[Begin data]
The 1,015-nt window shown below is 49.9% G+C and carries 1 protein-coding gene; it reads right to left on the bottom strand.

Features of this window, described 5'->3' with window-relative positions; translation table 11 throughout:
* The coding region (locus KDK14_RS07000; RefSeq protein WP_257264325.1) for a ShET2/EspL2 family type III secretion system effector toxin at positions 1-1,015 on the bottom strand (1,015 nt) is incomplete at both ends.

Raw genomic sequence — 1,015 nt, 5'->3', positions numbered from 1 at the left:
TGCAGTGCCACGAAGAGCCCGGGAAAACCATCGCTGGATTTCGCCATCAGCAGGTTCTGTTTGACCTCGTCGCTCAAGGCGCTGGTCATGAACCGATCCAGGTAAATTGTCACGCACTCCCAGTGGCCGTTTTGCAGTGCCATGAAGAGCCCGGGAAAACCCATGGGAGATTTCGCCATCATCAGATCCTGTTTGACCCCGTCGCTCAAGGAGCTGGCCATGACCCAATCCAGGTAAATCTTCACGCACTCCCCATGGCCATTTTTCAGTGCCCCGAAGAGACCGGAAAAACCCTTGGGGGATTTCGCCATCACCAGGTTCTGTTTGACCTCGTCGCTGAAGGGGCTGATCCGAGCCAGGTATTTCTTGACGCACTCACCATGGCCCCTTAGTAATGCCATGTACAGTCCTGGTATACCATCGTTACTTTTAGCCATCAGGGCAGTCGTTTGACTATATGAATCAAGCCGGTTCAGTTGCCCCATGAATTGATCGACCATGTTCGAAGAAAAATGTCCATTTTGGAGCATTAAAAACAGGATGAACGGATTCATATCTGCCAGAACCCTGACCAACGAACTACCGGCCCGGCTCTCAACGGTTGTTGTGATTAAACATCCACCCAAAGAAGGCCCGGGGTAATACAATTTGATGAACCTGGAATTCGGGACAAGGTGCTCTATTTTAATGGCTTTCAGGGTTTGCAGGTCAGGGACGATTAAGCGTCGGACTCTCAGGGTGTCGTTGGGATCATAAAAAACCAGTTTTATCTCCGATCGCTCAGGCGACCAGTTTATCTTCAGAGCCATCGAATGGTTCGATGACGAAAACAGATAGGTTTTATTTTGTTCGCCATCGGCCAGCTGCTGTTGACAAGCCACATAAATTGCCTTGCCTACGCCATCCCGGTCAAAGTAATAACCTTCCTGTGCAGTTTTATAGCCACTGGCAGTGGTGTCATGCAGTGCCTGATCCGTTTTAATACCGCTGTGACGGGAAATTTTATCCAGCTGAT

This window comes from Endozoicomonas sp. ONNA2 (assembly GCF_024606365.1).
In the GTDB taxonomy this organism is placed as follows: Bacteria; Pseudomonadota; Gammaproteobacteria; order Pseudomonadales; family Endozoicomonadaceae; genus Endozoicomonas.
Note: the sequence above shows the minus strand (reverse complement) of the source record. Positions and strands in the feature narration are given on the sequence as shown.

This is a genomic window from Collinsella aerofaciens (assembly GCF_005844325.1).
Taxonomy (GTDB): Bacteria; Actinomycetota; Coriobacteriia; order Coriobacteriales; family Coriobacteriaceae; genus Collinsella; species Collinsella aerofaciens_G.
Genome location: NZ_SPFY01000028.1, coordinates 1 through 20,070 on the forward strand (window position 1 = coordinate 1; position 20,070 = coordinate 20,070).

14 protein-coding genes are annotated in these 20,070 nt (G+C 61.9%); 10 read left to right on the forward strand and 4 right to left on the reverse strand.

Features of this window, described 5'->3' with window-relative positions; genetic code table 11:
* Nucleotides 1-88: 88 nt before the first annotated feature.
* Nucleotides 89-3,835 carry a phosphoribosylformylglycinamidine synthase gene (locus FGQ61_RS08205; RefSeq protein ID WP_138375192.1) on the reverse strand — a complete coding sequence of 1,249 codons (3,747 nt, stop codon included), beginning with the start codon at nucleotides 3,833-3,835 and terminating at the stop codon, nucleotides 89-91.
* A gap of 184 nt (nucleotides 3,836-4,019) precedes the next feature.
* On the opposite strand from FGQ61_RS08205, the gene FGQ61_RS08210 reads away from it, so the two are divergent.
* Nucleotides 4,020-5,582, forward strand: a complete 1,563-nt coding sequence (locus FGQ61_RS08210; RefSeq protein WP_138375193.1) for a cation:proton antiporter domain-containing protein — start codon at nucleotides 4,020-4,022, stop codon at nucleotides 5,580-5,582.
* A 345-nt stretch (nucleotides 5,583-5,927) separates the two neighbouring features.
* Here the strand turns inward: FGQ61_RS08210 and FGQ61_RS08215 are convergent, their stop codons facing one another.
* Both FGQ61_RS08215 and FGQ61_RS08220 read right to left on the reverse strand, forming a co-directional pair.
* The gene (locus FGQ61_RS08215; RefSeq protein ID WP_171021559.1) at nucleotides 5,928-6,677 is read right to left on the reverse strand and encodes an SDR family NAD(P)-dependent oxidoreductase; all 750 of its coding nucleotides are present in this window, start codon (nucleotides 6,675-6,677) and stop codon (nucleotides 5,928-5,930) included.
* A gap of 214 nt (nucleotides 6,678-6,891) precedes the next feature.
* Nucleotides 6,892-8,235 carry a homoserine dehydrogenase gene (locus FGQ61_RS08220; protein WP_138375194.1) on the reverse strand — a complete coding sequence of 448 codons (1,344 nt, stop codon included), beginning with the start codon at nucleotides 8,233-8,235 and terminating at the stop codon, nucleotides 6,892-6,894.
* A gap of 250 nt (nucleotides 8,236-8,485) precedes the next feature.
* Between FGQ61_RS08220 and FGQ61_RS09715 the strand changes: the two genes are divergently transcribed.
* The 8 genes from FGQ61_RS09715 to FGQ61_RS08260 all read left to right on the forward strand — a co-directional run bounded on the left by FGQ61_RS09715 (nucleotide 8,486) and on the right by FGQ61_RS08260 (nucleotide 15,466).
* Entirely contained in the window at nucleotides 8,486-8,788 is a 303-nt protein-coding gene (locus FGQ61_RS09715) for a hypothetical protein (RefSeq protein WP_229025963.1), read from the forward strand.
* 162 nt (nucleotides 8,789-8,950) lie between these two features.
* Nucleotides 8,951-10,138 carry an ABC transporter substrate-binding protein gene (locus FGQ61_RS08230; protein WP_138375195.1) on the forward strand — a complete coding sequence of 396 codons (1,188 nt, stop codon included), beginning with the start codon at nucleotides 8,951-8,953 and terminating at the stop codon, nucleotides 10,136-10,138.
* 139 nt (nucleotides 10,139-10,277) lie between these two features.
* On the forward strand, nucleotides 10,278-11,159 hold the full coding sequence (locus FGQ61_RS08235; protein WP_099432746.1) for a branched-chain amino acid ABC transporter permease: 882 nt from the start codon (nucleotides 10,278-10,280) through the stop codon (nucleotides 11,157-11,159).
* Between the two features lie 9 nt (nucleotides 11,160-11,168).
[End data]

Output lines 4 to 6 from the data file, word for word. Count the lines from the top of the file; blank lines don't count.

Raw genomic sequence — 1,015 nt, 5'->3', positions numbered from 1 at the left:
TGCAGTGCCACGAAGAGCCCGGGAAAACCATCGCTGGATTTCGCCATCAGCAGGTTCTGTTTGACCTCGTCGCTCAAGGCGCTGGTCATGAACCGATCCAGGTAAATTGTCACGCACTCCCAGTGGCCGTTTTGCAGTGCCATGAAGAGCCCGGGAAAACCCATGGGAGATTTCGCCATCATCAGATCCTGTTTGACCCCGTCGCTCAAGGAGCTGGCCATGACCCAATCCAGGTAAATCTTCACGCACTCCCCATGGCCATTTTTCAGTGCCCCGAAGAGACCGGAAAAACCCTTGGGGGATTTCGCCATCACCAGGTTCTGTTTGACCTCGTCGCTGAAGGGGCTGATCCGAGCCAGGTATTTCTTGACGCACTCACCATGGCCCCTTAGTAATGCCATGTACAGTCCTGGTATACCATCGTTACTTTTAGCCATCAGGGCAGTCGTTTGACTATATGAATCAAGCCGGTTCAGTTGCCCCATGAATTGATCGACCATGTTCGAAGAAAAATGTCCATTTTGGAGCATTAAAAACAGGATGAACGGATTCATATCTGCCAGAACCCTGACCAACGAACTACCGGCCCGGCTCTCAACGGTTGTTGTGATTAAACATCCACCCAAAGAAGGCCCGGGGTAATACAATTTGATGAACCTGGAATTCGGGACAAGGTGCTCTATTTTAATGGCTTTCAGGGTTTGCAGGTCAGGGACGATTAAGCGTCGGACTCTCAGGGTGTCGTTGGGATCATAAAAAACCAGTTTTATCTCCGATCGCTCAGGCGACCAGTTTATCTTCAGAGCCATCGAATGGTTCGATGACGAAAACAGATAGGTTTTATTTTGTTCGCCATCGGCCAGCTGCTGTTGACAAGCCACATAAATTGCCTTGCCTACGCCATCCCGGTCAAAGTAATAACCTTCCTGTGCAGTTTTATAGCCACTGGCAGTGGTGTCATGCAGTGCCTGATCCGTTTTAATACCGCTGTGACGGGAAATTTTATCCAGCTGAT

This window comes from Endozoicomonas sp. ONNA2 (assembly GCF_024606365.1).